What’s The Deal With The Urban Sombrero? ‘Seinfeld’ Writers On Inventing The Hat That Almost Became Real

For all of the laughs that Seinfeld gave us over its nine seasons on NBC, there was a great, if underrated, theme of bizarre fashion that delivered some of the show’s funniest moments. The Puffy Shirt ruined the Low-Talker’s career before it became a big hit with some homeless buccaneers. David Puddy took on the man-fur trend before shining a light on the ridiculously wonderful leather 8-ball jacket. Even Sue Ellen Mischke became a trendsetter by turning a classic white bra into a stylish top. But not a single article of clothing – even Morty’s beltless trench coat, The Executive — holds a candle to the good, old Urban Sombrero.

Thanks to some terrible Star Trek-inspired advice from Kramer in season eight’s first episode, “The Foundation,” Elaine believed in herself as the acting publisher of J. Peterman’s catalog. That was obviously a huge mistake. She was a doofus for thinking that she could handle her boss’s duties, and that was more than evident when she unveiled her ridiculous hat. However, even as one man in the episode revealed that he lost his job because of the Urban Sombrero — “I never thought a hat would destroy my life” — someone actually wanted to create and sell this hat in 2016. That someone? The real J. Peterman, with help from John O’Hurley, the actor who played J. Peterman on Seinfeld.

Back in April, Peterman and O’Hurley launched a Kickstarter campaign to bring the Urban Sombrero to life. At the time, we reached out to O’Hurley to find out “Why now?” and “Why, at all?” but he was unfortunately unavailable. (Sad, as we hoped to hear him say, “The horror… the horror” one more time.) Regardless, we were pulling for their campaign to be a success, but it was all for naught. While 720 backers pitched in to make this hat a reality, it fell far short of the $500,000 goal when the campaign expired on May 20. Truly, the horror… the horror.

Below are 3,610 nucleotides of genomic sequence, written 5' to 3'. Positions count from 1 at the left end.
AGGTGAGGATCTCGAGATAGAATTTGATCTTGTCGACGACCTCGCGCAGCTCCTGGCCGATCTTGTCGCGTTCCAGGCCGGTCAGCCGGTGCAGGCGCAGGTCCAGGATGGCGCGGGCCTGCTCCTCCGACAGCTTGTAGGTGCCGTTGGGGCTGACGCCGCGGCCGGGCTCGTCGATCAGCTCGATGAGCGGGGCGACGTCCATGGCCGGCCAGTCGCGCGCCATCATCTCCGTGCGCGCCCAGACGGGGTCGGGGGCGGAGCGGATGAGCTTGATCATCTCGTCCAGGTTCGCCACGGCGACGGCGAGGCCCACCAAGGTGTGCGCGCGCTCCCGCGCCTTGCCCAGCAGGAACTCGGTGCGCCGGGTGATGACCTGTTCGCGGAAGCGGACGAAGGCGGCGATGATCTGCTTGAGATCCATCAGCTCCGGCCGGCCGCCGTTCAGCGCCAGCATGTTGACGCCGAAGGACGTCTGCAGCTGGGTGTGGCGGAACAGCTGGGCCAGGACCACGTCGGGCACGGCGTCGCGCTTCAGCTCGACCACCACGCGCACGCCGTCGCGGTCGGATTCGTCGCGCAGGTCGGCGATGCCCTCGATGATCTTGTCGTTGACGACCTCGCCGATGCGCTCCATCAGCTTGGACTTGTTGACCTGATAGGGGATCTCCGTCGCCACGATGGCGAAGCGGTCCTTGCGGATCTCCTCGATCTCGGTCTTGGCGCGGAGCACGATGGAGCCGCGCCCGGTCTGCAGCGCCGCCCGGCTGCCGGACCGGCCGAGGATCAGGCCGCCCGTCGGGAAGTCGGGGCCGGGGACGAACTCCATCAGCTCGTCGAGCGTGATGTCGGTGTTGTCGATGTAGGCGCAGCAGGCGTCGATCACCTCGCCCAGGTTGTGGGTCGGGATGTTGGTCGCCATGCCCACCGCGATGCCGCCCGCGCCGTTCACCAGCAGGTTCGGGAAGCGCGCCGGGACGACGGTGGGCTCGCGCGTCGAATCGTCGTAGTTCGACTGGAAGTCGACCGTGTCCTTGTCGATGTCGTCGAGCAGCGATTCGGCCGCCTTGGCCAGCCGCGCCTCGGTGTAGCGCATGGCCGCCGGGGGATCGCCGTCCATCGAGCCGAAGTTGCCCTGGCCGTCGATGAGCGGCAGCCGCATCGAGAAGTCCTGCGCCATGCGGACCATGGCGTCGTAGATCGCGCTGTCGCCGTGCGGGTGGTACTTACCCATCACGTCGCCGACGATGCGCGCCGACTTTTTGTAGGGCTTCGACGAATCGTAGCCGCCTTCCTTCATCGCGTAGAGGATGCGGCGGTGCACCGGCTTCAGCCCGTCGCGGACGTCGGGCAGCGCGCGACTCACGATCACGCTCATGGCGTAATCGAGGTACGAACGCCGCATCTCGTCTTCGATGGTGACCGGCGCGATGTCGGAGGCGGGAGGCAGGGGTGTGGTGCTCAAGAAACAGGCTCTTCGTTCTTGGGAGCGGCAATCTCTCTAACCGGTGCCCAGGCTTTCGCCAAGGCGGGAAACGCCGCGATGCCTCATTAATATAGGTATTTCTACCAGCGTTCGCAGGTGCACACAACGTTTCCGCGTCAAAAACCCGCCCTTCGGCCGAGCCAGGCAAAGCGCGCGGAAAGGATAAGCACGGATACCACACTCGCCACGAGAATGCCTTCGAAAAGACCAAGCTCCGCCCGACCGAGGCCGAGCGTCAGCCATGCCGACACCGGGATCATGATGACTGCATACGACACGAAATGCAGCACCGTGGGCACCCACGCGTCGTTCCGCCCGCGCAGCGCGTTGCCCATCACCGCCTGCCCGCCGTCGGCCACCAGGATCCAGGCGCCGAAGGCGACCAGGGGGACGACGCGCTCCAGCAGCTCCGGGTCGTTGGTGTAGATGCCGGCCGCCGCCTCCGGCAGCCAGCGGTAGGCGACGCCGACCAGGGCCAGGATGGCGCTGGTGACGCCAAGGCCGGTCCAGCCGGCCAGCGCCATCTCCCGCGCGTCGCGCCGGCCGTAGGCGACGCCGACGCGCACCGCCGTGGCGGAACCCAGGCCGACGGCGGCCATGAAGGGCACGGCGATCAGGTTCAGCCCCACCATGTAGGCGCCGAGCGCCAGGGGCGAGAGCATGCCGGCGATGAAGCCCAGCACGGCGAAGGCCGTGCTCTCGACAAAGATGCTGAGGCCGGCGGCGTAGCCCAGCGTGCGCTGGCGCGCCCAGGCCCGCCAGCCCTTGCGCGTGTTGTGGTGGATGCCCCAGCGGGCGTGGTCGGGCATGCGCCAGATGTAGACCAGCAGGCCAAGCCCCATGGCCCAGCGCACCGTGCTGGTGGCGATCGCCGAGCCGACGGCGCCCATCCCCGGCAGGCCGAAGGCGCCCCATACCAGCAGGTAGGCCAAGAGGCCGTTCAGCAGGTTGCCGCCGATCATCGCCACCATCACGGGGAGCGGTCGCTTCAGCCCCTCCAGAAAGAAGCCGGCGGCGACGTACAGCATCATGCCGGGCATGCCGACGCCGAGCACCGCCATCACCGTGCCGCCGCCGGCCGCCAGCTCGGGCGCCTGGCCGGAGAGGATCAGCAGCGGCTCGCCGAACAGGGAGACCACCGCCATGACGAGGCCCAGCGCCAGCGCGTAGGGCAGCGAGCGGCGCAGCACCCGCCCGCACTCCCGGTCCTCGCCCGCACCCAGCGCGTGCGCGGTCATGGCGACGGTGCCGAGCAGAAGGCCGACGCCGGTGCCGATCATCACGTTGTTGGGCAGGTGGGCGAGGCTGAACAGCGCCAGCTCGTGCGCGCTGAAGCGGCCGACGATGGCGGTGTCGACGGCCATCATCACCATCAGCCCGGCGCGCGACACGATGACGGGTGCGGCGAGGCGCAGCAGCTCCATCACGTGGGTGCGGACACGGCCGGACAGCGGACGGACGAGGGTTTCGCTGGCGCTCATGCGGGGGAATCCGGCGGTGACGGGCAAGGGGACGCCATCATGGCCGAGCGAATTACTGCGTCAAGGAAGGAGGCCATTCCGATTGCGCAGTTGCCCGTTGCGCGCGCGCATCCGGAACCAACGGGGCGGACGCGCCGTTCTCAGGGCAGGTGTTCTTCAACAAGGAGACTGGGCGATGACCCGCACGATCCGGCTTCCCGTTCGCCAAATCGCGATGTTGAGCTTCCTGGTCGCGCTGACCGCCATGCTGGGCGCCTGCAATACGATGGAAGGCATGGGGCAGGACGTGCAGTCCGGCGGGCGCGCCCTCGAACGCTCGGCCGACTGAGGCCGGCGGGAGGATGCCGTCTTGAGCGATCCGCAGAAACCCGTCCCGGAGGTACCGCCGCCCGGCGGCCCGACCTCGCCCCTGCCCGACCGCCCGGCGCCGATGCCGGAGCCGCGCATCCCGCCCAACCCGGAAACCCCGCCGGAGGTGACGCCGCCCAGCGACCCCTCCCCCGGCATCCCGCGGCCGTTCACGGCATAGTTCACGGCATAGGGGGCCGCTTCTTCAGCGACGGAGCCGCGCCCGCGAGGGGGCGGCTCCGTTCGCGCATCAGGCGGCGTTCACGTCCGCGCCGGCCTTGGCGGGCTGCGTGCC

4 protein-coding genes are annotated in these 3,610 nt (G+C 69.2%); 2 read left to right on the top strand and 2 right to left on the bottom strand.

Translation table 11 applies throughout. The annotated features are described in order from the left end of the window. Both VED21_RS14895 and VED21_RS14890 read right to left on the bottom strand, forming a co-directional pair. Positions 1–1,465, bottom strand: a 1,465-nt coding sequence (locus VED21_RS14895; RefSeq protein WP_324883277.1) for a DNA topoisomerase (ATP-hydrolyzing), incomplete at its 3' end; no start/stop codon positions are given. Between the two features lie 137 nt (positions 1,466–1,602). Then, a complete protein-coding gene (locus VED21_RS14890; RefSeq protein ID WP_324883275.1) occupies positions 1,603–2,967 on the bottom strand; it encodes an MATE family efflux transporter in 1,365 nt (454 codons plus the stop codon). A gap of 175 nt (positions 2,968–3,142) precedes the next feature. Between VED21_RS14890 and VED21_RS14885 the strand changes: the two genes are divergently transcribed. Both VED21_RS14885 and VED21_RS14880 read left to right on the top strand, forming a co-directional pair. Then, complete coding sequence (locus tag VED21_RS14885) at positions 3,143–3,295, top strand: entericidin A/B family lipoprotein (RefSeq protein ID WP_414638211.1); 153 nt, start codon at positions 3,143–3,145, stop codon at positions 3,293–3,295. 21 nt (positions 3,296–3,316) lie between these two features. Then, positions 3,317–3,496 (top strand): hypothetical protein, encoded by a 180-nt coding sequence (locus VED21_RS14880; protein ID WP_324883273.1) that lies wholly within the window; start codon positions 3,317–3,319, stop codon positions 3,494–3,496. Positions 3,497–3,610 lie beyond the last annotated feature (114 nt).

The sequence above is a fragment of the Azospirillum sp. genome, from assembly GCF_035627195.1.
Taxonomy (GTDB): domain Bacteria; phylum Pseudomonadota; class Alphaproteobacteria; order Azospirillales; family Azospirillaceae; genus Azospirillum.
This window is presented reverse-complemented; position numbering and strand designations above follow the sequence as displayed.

The way O’Hurley talked about the campaign effort, it sounded like it was simply a chance for Seinfeld fans to own a replica of the show’s history and unlikely anyone would wear this giant hat to work and business casual affairs. “It’s a replica of a really, really good sight gag,” he told the Boston Globe in April, but seeing as O’Hurley actually helped the real J. Peterman bring his company back from the dead in 2001 – it went bankrupt in 1999, not long after Seinfeld aired its final episode — they presumably wanted this to be a big hit and help spur some sales in 2016 by launching additional items. But even now, after the campaign has failed, the question remains: Would anyone actually wear this thing?

For answers we called on the real experts, the men who created the Urban Sombrero in the first place: Seinfeld writers Alec Berg and Jeff Schaffer. Just as they helped us get to the bottom of the real story of Festivus, we asked them to tell us why anyone, even the biggest of Seinfeld fans, would ever want to wear something so absurd. For starters, would they wear the Urban Sombrero?

“If they sent me one I would certainly put it on a shelf in my office and display it,” Berg says. “I don’t know if I would wear it in public. I would love to have one.” Schaffer, however, is a little more open to the notion of sporting a giant hat. “I’m not a big hat guy because I still have all my hair,” he laughs. “But I’ll tell you what, I would certainly wear it after a big lunch. I would have no problem tilting that thing down and taking a siesta.”

Neither writer was aware of the real Peterman’s effort to bring the Urban Sombrero to life, which, again, is probably a good indicator of why it failed. In fact, Schaffer was so fond of the idea that he volunteered himself and Berg to write copy for the Kickstarter campaign. And if you’re going to bring this idea to the masses, shouldn’t that have been in the plans all along? Wouldn’t you want the people who wrote this terrible-but-hilarious idea into Elaine’s head in the first place?

The idea came to Berg and Schaffer after Larry David left Seinfeld prior to the eighth season. Schaffer says that he and Berg were sure that David would return until he finally didn’t, and so they had to figure out how to deal with certain aspects of George’s personal life after they killed off Susan, while also finding something fun and new for Elaine. Since they had often written the stories involving Peterman, even when David was running the show, they thought she could be doing something work-related. So, they sent her to Mexico on Peterman’s dime to be a terrible employee who returns with one really bad idea.